Humanoids is a hugely entertaining throwback to the monster movies of the 50s featuring some of the most spectacular Giant Mutated Salmon Monsters ever seen on film even if in one or two scenes you can actually see the exposed skin of the man who is under Rob Bottin’s superlative costumes (the hazards of modern day High Definition technology alas).

Roger Corman probably didn’t realize back in the late 70s that he was predicting times to come and how his monster movie romp can work as an allegory of the times the world is faced with today!  There were certain controversies that have become famous about the production of this film with the director refusing to have her name associated with it and a previous director being fired after refusing to shoot he movie as a horror romp with maximum female breast exposure!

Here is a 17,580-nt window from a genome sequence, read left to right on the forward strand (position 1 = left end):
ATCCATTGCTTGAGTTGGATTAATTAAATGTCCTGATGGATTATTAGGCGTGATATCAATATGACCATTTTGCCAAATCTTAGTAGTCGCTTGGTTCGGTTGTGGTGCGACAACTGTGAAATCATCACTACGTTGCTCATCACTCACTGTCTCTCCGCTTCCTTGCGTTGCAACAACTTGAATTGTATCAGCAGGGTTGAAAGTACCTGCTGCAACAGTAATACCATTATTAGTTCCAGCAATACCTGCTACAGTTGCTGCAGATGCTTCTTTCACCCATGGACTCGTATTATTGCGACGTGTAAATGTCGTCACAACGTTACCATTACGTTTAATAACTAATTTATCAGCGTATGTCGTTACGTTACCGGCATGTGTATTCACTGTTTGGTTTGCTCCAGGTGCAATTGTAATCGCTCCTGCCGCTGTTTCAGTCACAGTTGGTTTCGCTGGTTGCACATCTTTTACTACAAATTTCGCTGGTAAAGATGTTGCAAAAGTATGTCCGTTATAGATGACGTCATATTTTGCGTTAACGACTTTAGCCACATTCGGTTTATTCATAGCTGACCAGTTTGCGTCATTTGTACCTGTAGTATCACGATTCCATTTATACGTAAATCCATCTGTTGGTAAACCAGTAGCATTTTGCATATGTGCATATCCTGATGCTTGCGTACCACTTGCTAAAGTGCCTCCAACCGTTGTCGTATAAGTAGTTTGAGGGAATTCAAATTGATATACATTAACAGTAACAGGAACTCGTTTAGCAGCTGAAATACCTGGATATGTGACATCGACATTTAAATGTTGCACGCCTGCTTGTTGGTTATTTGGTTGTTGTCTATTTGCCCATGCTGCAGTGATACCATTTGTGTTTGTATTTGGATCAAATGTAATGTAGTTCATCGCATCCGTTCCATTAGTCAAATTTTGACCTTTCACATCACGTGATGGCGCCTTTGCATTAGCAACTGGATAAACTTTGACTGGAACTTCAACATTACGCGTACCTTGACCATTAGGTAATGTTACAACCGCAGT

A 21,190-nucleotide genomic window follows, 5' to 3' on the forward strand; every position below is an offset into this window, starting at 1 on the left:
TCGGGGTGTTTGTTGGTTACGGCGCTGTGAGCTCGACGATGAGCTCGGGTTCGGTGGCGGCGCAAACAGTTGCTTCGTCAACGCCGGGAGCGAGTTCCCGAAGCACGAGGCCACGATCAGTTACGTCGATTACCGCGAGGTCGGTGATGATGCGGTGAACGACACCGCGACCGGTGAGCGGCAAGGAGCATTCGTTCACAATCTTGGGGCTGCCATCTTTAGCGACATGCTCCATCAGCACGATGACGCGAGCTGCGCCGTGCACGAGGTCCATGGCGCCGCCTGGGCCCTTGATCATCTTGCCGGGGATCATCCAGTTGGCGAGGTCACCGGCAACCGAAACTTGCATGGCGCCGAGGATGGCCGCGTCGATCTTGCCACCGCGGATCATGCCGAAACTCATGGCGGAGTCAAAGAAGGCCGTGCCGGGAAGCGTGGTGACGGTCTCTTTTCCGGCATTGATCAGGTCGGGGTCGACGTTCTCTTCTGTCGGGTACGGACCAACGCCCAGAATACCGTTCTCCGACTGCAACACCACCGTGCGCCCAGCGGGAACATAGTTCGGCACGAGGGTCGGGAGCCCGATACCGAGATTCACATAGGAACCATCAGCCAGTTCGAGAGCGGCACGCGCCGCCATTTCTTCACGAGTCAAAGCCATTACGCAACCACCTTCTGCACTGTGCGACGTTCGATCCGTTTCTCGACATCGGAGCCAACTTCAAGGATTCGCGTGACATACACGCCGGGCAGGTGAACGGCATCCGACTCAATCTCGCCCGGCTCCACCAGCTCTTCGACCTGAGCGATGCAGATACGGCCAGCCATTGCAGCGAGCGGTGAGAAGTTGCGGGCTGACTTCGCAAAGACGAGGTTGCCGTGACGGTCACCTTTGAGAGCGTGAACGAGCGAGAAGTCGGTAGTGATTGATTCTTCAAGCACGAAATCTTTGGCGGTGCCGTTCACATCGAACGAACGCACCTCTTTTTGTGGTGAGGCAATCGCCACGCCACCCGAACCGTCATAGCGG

**Some moments with Roger and Julie Corman (July 2004), Neuchatel:

Several years ago, the year Sharapova beat Serena Williams at Wimbledon for her first title, I happened to be at a Horror & Sci Fi Film Festival at Neuchatel having been invited very kindly to bring along a selection of hand painted horror movie posters from India and Pakistan and to introduce a couple of horror movies from South Asia including one by the famous Ramsay Brothers. 

I couldn’t have been more honoured to share some precious time with some of the people I had grown up in sheer awe and adulation of, these being Dario Argento and Claudio Simonetti as well as Roger Corman and his lovely wife Julie.  Though I was clearly star struck to be sitting at the same table for lunch as Roger Corman, he was totally oblivious of the fact that he was no less than an icon and hero to myself and thousands more all over the world.  Talking to Corman was like talking to any well-spoken, well educated, erudite, humorous and intelligent man.